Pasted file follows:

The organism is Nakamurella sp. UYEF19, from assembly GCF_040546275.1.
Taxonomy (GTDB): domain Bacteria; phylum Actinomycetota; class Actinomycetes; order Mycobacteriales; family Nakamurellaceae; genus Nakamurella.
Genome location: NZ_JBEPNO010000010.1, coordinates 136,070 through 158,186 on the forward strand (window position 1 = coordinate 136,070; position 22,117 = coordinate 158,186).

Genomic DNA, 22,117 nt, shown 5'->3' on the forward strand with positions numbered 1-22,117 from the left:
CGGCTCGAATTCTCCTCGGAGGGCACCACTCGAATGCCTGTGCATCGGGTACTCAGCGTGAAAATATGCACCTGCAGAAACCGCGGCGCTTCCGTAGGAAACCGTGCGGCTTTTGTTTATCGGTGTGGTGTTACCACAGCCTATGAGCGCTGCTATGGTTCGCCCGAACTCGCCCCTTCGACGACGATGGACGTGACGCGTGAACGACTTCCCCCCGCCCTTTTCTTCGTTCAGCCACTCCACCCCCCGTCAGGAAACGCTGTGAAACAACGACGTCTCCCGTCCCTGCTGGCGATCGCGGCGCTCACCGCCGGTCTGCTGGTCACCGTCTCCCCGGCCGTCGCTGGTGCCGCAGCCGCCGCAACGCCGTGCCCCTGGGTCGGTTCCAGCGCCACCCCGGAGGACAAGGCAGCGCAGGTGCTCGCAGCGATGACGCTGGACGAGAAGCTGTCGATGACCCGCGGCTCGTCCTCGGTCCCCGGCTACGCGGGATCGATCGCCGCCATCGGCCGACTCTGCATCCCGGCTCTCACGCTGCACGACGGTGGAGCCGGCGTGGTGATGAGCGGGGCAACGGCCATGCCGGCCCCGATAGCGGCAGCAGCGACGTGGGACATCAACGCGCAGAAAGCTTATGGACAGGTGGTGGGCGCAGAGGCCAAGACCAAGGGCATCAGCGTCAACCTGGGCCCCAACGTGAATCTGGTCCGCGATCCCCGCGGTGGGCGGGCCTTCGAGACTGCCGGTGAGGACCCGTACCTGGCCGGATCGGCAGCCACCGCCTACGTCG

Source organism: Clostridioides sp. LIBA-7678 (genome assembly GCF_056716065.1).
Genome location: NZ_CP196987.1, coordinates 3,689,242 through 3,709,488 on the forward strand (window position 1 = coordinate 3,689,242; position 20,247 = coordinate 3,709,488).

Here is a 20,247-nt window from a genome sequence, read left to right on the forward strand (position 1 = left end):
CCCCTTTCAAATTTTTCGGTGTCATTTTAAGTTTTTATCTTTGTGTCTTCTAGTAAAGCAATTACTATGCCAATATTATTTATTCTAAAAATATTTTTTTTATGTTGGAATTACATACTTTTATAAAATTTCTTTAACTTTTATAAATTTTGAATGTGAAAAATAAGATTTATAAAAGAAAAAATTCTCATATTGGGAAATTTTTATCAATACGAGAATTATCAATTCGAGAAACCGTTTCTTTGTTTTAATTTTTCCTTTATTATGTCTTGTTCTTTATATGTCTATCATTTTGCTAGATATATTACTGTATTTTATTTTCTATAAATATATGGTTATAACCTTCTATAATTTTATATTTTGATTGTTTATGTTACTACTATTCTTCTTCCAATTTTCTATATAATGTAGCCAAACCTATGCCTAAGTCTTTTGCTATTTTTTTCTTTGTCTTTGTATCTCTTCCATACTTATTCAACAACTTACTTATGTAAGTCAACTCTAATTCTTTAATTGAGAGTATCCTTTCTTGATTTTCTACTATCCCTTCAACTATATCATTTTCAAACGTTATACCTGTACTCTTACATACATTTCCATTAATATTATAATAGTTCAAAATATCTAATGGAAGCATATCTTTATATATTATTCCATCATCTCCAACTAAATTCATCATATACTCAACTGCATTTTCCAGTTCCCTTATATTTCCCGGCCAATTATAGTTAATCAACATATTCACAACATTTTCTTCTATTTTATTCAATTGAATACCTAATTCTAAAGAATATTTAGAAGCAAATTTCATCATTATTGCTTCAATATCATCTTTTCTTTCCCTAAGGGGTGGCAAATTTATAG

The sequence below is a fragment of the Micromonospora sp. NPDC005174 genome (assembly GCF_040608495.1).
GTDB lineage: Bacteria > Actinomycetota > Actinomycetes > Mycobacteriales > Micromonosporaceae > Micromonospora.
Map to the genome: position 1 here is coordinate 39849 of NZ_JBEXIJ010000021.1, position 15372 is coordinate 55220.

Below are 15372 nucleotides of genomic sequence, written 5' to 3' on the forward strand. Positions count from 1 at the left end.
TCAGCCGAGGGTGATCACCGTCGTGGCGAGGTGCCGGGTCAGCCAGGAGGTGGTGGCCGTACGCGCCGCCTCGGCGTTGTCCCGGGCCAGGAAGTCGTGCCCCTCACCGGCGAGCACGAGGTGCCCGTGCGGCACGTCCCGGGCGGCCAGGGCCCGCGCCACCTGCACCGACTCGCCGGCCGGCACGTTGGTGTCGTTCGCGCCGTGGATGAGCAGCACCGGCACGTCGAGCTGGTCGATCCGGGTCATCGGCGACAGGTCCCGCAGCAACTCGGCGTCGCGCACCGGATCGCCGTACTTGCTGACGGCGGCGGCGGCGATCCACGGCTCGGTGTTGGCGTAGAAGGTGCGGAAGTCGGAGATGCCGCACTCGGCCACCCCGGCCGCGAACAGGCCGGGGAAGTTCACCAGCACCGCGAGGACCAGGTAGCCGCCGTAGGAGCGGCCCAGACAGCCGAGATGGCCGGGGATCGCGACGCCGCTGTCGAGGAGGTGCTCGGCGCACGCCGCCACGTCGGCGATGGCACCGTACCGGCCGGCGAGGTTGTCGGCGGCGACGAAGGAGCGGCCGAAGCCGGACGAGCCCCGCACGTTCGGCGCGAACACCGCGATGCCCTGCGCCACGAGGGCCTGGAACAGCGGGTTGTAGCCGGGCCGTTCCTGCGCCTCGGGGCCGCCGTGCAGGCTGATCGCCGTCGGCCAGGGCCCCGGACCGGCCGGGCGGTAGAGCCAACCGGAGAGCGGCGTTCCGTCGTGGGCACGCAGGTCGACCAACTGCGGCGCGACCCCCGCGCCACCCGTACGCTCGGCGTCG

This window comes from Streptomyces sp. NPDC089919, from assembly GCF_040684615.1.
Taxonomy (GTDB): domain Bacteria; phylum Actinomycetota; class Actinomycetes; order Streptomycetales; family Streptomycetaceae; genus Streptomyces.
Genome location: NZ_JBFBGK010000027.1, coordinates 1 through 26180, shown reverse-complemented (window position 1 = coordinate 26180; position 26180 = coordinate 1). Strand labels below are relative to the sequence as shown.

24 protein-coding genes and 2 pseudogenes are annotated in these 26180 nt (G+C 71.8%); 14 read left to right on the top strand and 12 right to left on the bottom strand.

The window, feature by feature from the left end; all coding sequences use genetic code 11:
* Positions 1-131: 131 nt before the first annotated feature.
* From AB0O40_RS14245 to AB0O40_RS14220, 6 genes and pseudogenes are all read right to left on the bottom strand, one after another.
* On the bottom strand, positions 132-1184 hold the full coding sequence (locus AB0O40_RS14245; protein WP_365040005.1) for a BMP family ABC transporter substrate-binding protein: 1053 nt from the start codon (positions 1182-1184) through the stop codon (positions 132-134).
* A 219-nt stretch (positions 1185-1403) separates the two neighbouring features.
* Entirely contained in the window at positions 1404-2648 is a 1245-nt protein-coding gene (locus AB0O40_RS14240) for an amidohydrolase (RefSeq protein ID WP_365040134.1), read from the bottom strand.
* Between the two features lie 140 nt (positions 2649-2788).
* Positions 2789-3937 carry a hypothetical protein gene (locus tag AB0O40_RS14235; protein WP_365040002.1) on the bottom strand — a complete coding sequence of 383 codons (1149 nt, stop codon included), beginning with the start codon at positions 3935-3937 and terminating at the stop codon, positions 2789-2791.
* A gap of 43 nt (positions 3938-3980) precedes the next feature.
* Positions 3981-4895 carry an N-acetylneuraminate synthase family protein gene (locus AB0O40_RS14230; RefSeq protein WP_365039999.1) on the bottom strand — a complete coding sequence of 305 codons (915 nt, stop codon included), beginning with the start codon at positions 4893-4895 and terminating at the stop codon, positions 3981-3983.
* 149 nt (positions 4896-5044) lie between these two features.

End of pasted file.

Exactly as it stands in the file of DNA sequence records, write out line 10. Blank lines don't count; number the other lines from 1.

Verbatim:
The sequence below is a fragment of the Micromonospora sp. NPDC005174 genome (assembly GCF_040608495.1).